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Bekka Larson, Student Of The Month, February 2017

Bekka Larson, Student of the Month, February 2017


Many of the Students of the Month have been involved in their research for several years, but few have been involved from Gulf spill through recovery. Bekka Larson, a PhD student at the University of South Florida-College of Marine Science, has studied the sediment of the Gulf from the months following the spill in 2010 through today. It is Bekka’s persistence and dedication to understanding the Gulf’s recovery which makes her our Student of the Month for February 2017.

Bekka started her work with sediments and oil spills as a research technician with Dr. Gregg Brooks at Eckerd College Department of Marine Science, and managed the collection of critical cores during the Deepwater Horizon (DwH) response. Her research uses high-resolution core sampling to analyze how the seafloor environment changes after major events like oil spills. Sediments act as history books for the Gulf’s past, and Bekka is turning the page of our understanding of the Gulf.

What path did you take to make it to where you are now? Bachelors degree, internship experience, working experience?


In 1997, I came to Florida from Minnesota to attend Eckerd College as a Marine Science student, and graduated in 2001 with a Bachelor of Science degree in Marine Science concentrating in Geology.  Following graduation, I took a position as a research technician with Dr. Gregg Brooks at Eckerd College Department of Marine Science with a primary focus on coastal sedimentology in the Gulf of Mexico and Caribbean.  This included the addition of a short-lived radioisotope laboratory in 2005, which provided me the opportunity to learn, manage, and perform research utilizing age dating of sediment cores over the past ~100 years.  Much of our work includes determining the natural variability in sedimentation to identify deviations in the sedimentary record associated with anthropogenic activities.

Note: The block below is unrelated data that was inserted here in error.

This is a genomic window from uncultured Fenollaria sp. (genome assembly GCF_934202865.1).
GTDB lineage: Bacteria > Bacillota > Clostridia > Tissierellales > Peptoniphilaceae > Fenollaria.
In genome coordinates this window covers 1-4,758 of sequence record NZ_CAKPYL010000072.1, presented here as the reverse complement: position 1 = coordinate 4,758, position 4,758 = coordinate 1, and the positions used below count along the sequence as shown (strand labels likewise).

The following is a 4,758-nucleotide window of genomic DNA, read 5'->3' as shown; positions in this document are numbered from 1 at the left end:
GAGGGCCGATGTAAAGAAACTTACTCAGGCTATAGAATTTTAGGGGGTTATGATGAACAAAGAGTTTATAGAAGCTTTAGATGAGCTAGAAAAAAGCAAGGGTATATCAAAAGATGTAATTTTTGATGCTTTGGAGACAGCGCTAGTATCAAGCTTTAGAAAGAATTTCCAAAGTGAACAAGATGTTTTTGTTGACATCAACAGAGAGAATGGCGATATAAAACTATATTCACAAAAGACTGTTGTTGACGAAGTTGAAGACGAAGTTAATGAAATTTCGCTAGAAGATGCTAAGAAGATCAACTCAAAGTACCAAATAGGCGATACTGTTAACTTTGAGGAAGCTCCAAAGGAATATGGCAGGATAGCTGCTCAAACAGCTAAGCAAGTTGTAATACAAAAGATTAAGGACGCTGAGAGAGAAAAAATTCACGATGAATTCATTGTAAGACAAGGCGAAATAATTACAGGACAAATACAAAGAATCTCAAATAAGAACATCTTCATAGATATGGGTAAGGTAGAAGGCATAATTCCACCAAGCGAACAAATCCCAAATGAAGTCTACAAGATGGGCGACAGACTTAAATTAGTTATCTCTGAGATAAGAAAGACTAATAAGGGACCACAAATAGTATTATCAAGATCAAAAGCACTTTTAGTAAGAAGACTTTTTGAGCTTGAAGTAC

In 2011, I received my Masters of Science from the University of South Florida College of Marine Science (USF/CMS) under the advisorship of Dr. Albert Hine working on projects funded by Dr. Brooks at Eckerd College investigating the natural sedimentation patterns in coastal salt ponds in the U.S. Virgin Islands.  Following my Masters I began the pursuit of my PhD at USF-College of Marine Science under the advisorship of Dr. Ben Flower.  

I became involved with the DwH oil spill research with Ben Flower and Gregg Brooks beginning in August 2010 and have continued with Gregg Brooks and Dr. David Hollander who became my PhD advisor when Ben passed away in 2012.

What is the focus of your research? How will your findings contribute to the overall understanding of oil spills or oil spill response?

My research focuses on the sedimentological impact of oil spills in the deep-sea benthos.  This study is specific to the detection of potential changes in sedimentation patterns following two oil spills separated by 35+ years: the Deepwater Horizon (DwH) blowout in the northeastern Gulf of Mexico (NEGoM), and Ixtoc I blowout in the southwest Gulf of Mexico (SGoM). Comparing the sedimentation records of both of these spills requires high-resolution sampling to determine deposition, and preservation in sediment layers.

Profiles of the radioisotope, excess 210-Pb from the northern (left) and southern (right) Gulf of Mexico helps to determine the age of sediments accumulating over the past ~100 years. Age dating is combined with sediment characteristic (organic biomarkers, biological impacts) to identify sedimentation/accumulation associated with oil spill events, their impacts on the benthos and their preservation potential in the sedimentary record. Shaded areas represent times of MOSSFA accumulation events. These records can be compared to the sedimentation pulse detected immediately following the DwH event (excess 234-Thorium profiles here).